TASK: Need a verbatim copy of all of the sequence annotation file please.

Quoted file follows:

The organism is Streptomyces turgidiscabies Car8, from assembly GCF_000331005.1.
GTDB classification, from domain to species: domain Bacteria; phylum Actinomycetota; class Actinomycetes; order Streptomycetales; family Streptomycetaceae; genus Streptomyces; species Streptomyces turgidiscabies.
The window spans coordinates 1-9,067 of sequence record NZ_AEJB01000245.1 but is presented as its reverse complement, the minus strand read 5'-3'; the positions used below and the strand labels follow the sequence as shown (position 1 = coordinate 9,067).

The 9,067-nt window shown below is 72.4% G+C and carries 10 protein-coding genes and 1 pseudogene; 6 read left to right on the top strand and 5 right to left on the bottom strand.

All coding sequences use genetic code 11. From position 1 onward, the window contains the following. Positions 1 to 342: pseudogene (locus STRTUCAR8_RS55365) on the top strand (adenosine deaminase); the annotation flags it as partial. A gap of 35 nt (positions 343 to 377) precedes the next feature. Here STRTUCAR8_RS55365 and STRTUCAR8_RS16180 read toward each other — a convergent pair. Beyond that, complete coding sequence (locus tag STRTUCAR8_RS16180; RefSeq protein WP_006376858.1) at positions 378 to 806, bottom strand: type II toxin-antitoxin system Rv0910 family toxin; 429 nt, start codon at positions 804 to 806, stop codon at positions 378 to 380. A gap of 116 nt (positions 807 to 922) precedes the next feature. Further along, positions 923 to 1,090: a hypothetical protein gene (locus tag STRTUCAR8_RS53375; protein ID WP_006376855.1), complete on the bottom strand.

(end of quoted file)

The organism is Streptomyces turgidiscabies Car8, from assembly GCF_000331005.1.
GTDB classification, from domain to species: domain Bacteria; phylum Actinomycetota; class Actinomycetes; order Streptomycetales; family Streptomycetaceae; genus Streptomyces; species Streptomyces turgidiscabies.
The window spans coordinates 1-9,067 of sequence record NZ_AEJB01000245.1 but is presented as its reverse complement, the minus strand read 5'-3'; the positions used below and the strand labels follow the sequence as shown (position 1 = coordinate 9,067).

The 9,067-nt window shown below is 72.4% G+C and carries 10 protein-coding genes and 1 pseudogene; 6 read left to right on the top strand and 5 right to left on the bottom strand.

All coding sequences use genetic code 11. From position 1 onward, the window contains the following. Positions 1 to 342: pseudogene (locus STRTUCAR8_RS55365) on the top strand (adenosine deaminase); the annotation flags it as partial. A gap of 35 nt (positions 343 to 377) precedes the next feature. Here STRTUCAR8_RS55365 and STRTUCAR8_RS16180 read toward each other — a convergent pair. Beyond that, complete coding sequence (locus tag STRTUCAR8_RS16180; RefSeq protein WP_006376858.1) at positions 378 to 806, bottom strand: type II toxin-antitoxin system Rv0910 family toxin; 429 nt, start codon at positions 804 to 806, stop codon at positions 378 to 380. A gap of 116 nt (positions 807 to 922) precedes the next feature. Further along, positions 923 to 1,090: a hypothetical protein gene (locus tag STRTUCAR8_RS53375; protein ID WP_006376855.1), complete on the bottom strand.